Standard of Information Received

9.68 The Committee notes that some of the arguments used by individuals and groups opposed to kangaroo harvesting were based on information gathered at least a decade ago, followed by the claim that 'nothing had changed since then'. In particular, a study published by the RSPCA in 1985, which portrayed kangaroo harvesting as chronically inhumane, was frequently cited in evidence to the Committee by groups opposed to harvesting of kangaroos as if that evidence was still valid. [78] However, that report had actually found that, on average across Australia, 85 per cent of kangaroos were killed humanely with a clean head shot (in NSW the figure was 95%). The report had concluded that: '… if achieved correctly, kangaroo culling is considered to be one of the most humane forms of animal slaughter'.

9.69 The Committee notes that, in the absence of any follow-up study, there is in fact no evidence to prove whether animal welfare standards have improved or declined since that time. The Committee points out that as a consequence of the RSPCA report, the Code of Practice was strengthened to improve animal welfare aspects of the kangaroo harvest. In addition, the Committee notes that animal liberation groups failed to acknowledge the 1988 Select Committee on Animal Welfare report on Kangaroos which found that: 'There is no doubt that the shooting of kangaroos by professional shooters is the most humane way of killing kangaroos'. [79]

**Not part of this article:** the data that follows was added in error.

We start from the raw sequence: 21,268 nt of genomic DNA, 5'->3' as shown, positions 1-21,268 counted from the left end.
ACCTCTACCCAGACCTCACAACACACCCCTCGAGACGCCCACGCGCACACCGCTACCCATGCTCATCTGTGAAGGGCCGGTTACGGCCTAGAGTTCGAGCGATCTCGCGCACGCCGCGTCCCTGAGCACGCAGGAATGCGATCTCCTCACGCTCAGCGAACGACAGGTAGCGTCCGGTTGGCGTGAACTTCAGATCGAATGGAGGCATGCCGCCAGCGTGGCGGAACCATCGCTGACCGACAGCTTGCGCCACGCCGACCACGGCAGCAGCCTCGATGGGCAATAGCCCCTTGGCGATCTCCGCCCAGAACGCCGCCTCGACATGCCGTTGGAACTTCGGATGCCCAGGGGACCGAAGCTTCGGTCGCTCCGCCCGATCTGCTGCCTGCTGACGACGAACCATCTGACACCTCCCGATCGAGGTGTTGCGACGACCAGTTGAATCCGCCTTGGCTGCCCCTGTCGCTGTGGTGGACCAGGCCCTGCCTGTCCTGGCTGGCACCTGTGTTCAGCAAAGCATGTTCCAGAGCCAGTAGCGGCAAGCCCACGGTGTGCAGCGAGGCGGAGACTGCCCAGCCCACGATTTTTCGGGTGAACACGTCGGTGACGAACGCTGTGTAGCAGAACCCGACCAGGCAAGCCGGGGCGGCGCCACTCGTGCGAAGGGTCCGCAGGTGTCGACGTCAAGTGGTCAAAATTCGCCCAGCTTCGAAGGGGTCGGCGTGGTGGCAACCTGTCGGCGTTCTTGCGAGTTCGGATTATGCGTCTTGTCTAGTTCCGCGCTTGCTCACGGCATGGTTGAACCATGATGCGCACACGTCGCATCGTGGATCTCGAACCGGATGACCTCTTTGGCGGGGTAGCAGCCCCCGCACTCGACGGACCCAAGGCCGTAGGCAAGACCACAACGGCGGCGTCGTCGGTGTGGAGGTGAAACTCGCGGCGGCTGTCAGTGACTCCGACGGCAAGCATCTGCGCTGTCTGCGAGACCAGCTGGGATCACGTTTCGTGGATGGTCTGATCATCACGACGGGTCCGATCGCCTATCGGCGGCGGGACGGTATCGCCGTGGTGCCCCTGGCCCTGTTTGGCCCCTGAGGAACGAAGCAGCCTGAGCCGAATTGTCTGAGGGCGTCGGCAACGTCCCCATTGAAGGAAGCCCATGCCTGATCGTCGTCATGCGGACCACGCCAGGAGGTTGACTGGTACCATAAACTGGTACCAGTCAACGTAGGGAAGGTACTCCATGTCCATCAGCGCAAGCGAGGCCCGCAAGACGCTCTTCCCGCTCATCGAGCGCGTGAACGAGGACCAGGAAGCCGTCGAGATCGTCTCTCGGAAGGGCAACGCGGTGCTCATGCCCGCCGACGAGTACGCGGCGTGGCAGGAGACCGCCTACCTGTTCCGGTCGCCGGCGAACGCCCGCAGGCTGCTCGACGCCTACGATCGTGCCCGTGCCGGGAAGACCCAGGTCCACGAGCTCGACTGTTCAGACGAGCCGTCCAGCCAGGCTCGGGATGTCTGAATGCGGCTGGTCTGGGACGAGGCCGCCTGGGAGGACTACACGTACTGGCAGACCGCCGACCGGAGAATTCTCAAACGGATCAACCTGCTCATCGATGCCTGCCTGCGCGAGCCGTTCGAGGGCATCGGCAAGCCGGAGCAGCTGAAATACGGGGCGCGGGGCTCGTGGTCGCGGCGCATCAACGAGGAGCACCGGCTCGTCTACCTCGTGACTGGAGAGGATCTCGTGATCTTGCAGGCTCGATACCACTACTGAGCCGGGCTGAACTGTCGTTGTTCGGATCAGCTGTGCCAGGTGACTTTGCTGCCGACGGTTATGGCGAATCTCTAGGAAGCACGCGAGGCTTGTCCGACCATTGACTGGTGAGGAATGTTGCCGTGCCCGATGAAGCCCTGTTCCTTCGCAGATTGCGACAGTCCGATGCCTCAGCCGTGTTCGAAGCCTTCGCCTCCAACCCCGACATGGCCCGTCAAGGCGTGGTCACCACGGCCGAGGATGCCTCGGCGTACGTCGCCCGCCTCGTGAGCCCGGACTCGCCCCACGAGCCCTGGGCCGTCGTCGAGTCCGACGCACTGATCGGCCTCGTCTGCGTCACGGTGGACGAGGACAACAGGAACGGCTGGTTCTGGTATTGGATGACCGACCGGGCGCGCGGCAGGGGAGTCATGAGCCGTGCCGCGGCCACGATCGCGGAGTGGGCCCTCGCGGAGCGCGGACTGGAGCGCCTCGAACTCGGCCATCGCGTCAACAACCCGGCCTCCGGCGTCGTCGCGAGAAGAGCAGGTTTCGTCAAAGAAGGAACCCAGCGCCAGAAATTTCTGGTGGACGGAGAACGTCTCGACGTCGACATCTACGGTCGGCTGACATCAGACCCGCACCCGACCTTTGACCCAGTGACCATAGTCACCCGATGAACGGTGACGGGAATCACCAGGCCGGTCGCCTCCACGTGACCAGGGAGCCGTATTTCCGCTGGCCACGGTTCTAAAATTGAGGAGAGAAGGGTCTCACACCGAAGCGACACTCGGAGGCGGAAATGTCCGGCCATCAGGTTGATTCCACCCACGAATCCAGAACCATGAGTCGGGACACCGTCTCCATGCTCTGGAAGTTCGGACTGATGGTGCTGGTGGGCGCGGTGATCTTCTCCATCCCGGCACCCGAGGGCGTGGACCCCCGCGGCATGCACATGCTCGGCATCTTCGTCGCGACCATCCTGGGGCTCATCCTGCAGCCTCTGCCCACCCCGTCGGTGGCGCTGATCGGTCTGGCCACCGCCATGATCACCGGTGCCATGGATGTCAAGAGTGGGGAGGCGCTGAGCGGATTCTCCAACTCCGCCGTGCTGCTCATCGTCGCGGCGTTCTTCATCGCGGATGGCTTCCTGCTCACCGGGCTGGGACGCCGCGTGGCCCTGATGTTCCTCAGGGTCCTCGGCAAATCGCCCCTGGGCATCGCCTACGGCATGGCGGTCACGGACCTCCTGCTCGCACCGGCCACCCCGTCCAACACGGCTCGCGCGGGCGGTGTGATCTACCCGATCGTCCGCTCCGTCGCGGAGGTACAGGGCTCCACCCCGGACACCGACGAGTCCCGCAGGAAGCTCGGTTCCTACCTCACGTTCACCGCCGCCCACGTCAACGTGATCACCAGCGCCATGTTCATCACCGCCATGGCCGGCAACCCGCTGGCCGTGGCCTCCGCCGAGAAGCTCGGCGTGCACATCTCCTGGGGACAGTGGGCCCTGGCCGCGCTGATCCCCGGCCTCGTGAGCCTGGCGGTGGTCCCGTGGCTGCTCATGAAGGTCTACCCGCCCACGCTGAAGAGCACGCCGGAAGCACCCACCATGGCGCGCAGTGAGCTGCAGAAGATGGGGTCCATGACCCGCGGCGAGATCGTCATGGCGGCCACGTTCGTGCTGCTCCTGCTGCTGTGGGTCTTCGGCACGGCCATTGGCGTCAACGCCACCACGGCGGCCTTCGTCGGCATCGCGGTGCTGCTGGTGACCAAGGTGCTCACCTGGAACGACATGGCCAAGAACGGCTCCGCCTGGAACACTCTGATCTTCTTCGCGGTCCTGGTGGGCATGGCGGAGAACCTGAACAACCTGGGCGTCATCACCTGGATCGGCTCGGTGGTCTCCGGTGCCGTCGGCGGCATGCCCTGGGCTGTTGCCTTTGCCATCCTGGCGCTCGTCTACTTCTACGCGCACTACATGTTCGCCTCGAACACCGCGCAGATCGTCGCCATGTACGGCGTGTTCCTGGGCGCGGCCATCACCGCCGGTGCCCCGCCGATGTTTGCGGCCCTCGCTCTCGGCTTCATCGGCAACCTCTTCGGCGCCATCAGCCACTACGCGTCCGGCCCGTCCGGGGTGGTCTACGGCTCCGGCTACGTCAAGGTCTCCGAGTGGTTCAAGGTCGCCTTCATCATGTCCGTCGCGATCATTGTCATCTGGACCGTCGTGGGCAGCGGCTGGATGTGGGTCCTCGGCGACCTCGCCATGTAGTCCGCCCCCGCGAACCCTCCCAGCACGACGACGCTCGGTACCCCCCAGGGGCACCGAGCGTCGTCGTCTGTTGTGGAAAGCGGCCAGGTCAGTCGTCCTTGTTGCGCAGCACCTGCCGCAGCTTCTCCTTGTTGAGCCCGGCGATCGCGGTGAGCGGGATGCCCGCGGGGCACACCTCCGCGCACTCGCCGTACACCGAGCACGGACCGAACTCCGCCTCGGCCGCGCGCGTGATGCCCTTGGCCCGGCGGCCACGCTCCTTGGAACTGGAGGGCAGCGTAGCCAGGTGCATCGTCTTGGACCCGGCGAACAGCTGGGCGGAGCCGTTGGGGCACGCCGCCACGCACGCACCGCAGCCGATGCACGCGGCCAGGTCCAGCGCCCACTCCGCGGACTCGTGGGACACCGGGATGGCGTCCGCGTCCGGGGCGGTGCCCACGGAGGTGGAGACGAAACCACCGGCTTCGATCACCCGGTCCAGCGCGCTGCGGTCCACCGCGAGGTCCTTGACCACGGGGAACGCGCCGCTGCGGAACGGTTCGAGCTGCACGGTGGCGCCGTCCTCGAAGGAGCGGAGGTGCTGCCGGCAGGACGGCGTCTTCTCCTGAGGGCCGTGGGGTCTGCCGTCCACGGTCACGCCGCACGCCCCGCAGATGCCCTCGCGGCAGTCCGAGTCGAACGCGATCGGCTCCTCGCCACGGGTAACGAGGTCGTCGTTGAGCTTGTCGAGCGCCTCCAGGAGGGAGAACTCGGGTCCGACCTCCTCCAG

9.70 Among the submissions presented by animal liberation groups and individuals there were other examples where outdated or incorrect information was used to support a case against the commercial kangaroo industry, or assertions were made which were not supported by data or were not sourced. Examples follow with a rebuttal given in parenthesis.

9.71 Concerned at the lack of rigour in some submissions, the KIAA provided responses to a number of the more frequently repeated inaccuracies. These are summarised in Table 9.3.

Assertion by Anti-Harvesting LobbyResponse by Kangaroo Industry Association of Australia [91]
Females are preferred for human consumption and the proportion of females taken is increasing. [92]The harvest is in fact predominantly male, and there is no data to suggest that the number of females taken is increasing.